A petition from an organization called Change India invaded my Facebook wall today right before – rather ironically, it turns out— my morning auto ride. The petition is filed under a category on the site called “petitions for economic justice.” When you open it, the image pasted below opens. A sharp fanged, dark skinned “auto-rakshasa” demands one-and-a-half fare. The commuter is “harassed.” The petition that accompanies this image urges the ACP of police to create “an efficient system” so that complaints made to report auto-drivers who overcharge or refuse to ply can be tracked. How, it asks, can “concerned Bangalorean citizens” expect “justice” if their complaints are not tracked?  We all must, it urges, “join the fight.”

Image

Let me first say quite clearly that I do not mean to undermine the intentions and frustrations of those who launched this campaign and, yes, when the meter goes on without asking, it eases a morning commute significantly. The question is: if this does not happen at times (and indeed it doesn’t) then why is this so and what does one do about it? There is a lot to be said about the economics of the issue itself and I welcome others reading who know more to write about it more extensively. But this piece is not about that. It is about the campaign itself and how we articulate political questions in our cities. It is fundamentally about the easy, unremarked way in which a working urban resident and citizen – who is also, after all, a “fellow Bangalorean” and concerned with “economic justice”– can be termed and portrayed a “rakshasa” as if it were a banal utterance.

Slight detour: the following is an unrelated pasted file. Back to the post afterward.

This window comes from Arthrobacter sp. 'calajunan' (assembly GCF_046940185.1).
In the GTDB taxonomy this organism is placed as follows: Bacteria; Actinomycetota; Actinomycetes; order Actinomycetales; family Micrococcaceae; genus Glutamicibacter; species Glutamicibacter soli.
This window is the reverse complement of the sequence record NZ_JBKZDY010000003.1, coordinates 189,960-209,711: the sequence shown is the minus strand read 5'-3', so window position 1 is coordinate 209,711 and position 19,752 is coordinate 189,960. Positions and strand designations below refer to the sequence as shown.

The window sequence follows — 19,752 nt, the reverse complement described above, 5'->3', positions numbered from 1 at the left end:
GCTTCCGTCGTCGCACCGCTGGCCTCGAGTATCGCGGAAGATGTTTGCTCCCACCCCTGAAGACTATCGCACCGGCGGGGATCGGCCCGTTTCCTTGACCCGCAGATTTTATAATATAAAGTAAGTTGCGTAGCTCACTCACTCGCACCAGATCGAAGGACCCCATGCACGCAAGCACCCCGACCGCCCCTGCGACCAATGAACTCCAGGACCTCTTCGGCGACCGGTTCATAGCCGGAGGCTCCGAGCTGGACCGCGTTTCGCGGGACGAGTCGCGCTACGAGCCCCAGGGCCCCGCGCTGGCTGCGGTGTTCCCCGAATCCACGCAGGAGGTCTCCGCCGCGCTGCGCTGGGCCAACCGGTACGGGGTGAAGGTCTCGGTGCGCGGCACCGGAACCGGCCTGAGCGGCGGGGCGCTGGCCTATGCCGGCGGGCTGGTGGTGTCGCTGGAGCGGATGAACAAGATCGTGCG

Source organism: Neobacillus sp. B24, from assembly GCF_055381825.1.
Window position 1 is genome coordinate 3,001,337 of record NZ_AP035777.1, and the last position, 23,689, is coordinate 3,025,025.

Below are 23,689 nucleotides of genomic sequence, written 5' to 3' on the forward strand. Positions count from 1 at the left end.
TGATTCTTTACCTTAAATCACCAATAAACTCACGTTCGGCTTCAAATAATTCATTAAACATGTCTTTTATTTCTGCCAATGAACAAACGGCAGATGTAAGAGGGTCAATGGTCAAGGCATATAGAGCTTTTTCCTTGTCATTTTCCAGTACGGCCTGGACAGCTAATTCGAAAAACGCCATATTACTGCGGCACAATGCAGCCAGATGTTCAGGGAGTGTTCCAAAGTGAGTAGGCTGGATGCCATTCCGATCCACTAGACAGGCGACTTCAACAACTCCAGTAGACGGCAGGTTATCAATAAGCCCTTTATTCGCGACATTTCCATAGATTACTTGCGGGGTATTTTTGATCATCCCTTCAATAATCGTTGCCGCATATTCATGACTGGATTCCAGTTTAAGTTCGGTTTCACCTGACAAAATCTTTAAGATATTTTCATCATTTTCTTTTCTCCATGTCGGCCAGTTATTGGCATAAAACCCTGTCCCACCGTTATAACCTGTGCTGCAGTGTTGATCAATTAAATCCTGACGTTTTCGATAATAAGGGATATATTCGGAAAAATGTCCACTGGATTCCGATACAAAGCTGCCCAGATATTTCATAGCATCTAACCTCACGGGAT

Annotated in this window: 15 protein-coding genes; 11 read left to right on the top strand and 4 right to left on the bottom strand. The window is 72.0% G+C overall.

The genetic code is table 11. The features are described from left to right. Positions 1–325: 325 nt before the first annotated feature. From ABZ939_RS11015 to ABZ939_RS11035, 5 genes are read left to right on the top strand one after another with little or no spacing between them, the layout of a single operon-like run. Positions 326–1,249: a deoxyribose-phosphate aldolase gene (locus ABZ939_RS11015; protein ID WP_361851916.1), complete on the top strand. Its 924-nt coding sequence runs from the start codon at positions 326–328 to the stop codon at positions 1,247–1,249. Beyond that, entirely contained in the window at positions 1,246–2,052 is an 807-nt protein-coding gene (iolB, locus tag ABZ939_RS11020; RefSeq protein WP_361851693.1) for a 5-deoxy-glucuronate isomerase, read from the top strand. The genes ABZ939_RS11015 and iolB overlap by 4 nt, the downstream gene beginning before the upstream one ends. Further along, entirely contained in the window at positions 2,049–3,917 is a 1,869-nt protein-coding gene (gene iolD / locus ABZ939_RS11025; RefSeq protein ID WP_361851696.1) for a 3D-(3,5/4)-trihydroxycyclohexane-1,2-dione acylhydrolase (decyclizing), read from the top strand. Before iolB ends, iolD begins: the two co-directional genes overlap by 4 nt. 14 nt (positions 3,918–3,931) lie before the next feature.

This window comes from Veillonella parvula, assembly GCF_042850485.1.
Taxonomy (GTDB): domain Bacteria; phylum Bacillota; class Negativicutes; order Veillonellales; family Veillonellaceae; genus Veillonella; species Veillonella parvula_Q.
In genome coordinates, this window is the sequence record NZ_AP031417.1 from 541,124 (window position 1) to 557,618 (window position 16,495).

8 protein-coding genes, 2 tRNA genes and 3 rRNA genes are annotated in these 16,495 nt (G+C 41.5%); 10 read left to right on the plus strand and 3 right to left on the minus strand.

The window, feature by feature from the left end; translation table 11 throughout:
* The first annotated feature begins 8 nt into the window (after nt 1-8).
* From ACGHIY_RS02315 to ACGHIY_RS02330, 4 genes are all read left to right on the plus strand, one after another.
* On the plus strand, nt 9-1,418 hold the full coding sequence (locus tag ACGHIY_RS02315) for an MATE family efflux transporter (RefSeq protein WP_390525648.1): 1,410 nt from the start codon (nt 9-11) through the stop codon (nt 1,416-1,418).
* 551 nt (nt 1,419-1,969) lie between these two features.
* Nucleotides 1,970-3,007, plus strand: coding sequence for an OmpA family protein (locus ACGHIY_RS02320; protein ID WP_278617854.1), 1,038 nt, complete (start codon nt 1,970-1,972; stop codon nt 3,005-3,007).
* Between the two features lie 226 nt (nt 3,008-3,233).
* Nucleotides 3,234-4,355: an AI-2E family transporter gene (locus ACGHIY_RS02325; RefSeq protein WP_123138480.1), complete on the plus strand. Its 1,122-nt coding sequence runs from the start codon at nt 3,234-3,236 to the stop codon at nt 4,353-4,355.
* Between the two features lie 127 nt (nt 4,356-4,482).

Our urban institutions don’t, in many ways, work. We know this, the poor have always known it and it seems to be the newly discovered ire of elite politics. We complain, the petition says, and “no action” is taken. This complaint is not unique to this campaign or to the elite. The narrative commonly told about our cities today is in terms of “failure” and “illegality” whether it is dysfunctional institutions, corruption, broken infrastructure or slums. I am not contesting these failures or the anger of the petition writers at it. There is, however, a “but.” It is, put bluntly, this: not all institutional failures are the same, not all crimes are equal and not all illegalities lead to the same consequences. Protesting against them without taking this into account is not just ineffective, it is deeply unjust. Let me take an example from housing. Rich people who build illegal houses make “farmhouses” and “unauthorized colonies.” Poor people who do the same make “slums.” In a campaign against “illegality,” only one of them gets demolished. Only one is called an “encroacher” and a “pickpocket.” Only one of them can be a “rakshasa,” the other gets to be a “citizen.”